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Academic Culture at LSE: You’re on your own, Kid

By Hannah Radner

Having finished two weeks of classes at LSE, I feel I am finally somewhat qualified to write on the subject of academics here. In these last few weeks I have seen elements that both distinguish LSE from GW and make it similar. Because I love lists, here's a new one of my observations:

1. I have only finished two weeks of classes! This is my first observation. The first week, starting on October 6, was all lectures, which are optional and open to the public. My classes (discussion sections) started last week, and many classes for quantitative courses do not start until this week. The 'shopping period' for courses officially ends on October 31, meaning if I was really indecisive I could potentially not know which courses I was taking until the term is nearly half over. Thankfully I am not in that position, and I probably wouldn't recommend LSE to anyone who ever anticipated doing this because...

2. ...We hit the ground running. Not unlike GWU, most of my lectures dove right into the course material, and I've already had my first in-class presentation. Professors tell us when our papers are due throughout the year. Our reading lists are online and we are expected to check them regularly, though never explicitly told what is due next week. This is probably because we have the ability to pick and choose what to read beyond the 3-4 core class readings we have each week, which brings me to my next observation...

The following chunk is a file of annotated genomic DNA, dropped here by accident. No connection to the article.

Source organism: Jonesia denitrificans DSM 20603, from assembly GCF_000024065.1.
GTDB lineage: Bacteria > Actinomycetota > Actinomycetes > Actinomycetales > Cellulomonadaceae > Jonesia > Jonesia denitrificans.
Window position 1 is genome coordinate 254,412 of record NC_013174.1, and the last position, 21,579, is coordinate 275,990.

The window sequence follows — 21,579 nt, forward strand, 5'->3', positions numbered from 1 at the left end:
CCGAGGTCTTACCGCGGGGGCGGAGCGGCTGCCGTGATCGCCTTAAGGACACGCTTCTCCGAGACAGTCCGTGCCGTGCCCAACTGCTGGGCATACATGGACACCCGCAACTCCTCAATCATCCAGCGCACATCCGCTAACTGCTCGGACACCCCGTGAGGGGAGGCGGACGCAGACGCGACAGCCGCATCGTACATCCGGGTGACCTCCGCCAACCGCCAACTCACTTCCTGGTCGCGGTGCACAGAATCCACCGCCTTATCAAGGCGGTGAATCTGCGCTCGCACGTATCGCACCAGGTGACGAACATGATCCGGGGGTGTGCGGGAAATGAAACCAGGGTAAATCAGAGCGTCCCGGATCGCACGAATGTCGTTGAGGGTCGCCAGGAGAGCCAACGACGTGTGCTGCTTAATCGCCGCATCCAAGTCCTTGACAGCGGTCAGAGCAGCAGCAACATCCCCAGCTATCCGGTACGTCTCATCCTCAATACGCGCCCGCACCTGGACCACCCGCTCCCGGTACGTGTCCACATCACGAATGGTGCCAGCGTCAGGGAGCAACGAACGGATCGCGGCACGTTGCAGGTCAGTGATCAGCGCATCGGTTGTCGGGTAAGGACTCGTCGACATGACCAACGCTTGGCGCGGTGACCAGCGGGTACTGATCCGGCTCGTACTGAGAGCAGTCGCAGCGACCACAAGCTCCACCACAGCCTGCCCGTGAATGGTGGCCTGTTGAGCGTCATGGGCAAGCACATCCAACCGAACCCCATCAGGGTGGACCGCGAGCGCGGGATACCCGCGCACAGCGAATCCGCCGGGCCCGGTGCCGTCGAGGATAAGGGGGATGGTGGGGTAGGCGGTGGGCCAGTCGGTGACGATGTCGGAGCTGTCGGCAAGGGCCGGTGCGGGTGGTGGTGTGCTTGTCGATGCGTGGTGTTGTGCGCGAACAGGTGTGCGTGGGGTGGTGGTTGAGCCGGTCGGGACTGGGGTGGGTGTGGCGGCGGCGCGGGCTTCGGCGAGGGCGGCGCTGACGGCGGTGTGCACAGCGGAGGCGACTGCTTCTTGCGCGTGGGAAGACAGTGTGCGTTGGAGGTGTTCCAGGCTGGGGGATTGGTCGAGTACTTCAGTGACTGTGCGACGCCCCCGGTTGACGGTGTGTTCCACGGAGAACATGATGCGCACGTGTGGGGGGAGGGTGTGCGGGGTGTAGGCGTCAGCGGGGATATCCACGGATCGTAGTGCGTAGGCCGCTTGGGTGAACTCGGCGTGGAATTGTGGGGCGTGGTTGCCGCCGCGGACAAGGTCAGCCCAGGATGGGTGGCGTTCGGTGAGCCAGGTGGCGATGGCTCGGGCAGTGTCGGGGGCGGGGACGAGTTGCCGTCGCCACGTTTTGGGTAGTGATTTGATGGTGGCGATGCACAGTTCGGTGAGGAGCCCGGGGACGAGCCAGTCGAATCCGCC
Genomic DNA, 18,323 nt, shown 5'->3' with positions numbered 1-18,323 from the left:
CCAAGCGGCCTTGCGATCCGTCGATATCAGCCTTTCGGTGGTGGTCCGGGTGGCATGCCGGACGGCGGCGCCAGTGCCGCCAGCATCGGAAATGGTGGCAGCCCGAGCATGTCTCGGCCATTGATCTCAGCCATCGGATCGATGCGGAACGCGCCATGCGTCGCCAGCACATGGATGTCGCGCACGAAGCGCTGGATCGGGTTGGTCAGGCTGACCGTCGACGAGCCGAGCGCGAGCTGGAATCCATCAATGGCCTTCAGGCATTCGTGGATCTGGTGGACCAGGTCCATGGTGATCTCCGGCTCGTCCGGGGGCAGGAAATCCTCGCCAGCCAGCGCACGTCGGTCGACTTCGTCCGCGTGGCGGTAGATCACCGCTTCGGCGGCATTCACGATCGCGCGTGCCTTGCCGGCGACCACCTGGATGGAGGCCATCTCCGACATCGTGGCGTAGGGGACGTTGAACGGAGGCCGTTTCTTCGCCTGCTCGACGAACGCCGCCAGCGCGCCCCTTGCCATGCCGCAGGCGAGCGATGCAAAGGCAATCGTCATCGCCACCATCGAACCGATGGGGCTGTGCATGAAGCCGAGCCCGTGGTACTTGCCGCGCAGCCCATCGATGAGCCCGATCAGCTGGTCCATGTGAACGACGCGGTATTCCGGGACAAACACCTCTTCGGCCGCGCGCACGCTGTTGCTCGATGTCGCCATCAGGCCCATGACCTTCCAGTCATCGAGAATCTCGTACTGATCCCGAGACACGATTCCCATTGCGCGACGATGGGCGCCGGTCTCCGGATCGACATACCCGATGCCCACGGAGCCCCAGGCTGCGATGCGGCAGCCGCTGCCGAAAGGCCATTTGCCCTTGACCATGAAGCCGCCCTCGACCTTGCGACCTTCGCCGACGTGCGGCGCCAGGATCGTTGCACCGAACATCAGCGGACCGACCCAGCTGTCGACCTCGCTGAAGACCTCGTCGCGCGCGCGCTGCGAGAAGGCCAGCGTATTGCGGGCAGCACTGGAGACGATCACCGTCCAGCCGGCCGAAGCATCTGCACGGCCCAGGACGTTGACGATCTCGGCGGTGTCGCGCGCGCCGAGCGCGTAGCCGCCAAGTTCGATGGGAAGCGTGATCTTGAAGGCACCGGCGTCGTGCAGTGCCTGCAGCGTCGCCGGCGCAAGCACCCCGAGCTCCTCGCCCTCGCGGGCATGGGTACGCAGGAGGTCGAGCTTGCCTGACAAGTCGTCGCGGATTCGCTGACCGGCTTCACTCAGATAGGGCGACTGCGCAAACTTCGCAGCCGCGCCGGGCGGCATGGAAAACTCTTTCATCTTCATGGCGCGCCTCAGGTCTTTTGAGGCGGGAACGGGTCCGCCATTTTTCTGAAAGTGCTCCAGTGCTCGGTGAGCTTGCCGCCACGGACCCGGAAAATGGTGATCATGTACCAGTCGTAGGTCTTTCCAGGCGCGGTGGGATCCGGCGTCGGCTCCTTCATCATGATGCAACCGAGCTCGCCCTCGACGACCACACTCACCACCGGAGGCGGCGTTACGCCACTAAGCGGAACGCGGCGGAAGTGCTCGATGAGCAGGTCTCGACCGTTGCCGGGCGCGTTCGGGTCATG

3. ...Study is highly independent. We have so much choice in what we read so that everyone can bring something to the discussion; professors want us to read about specific subjects that interest us within the scope of the course so we are more likely to do our best work. As we all know, it's easier to do work when you like what you're doing. As study abroad students, we can take just about any class we want. Regular students must take courses within their specific programme and follow a core track, and have very little wiggle room or opportunity for electives, which they call options. The only proof we show that we've done the reading comes in the form of our participation in class discussions, essays, and come summer term, exams, which determine 100% of our final grade, which is why...

4. ...I will not cram for exams this year. I cannot lie, I do most of my studying in the week leading up to my exams at GWU, and not much sooner. While professors in the US say it doesn't work, our courses only last for the duration of one term, we are doing constant written work to keep us up-to-date, and we have several quizzes and/or tests and/or essays in the course of a term. When push comes to shove, it's often easy to cram and do well at home because we know more than we think come exam time. Here, it is all on us to revise and study throughout the year so we don't fall behind. In summer term, starting at the end of April, there is one final hurrah of holing up in the library and doing nothing else for a few weeks before exams begin. This time, when professors tell us not to cram, I will not only hear them but I will listen because I am secretly terrified.

5. Having a social life is not optional if you want to remain sane. Daylight is the time to read and study, while dusk till dawn is when people frequent pubs, clubs (LSE has one of each in its student center), films, theatre, sport, etc. The possibilities are endless. Study dates and rendez-vous are also acceptable, as one can often find groups of friends studying together in the library. Misery loves company! (Disclaimer: I don't mean school is miserable, just reading like 400 pages at a time can be a downer sometimes. You know what I mean.)

If anyone needs me, I'll be in the library studying for the exams I have in seven months.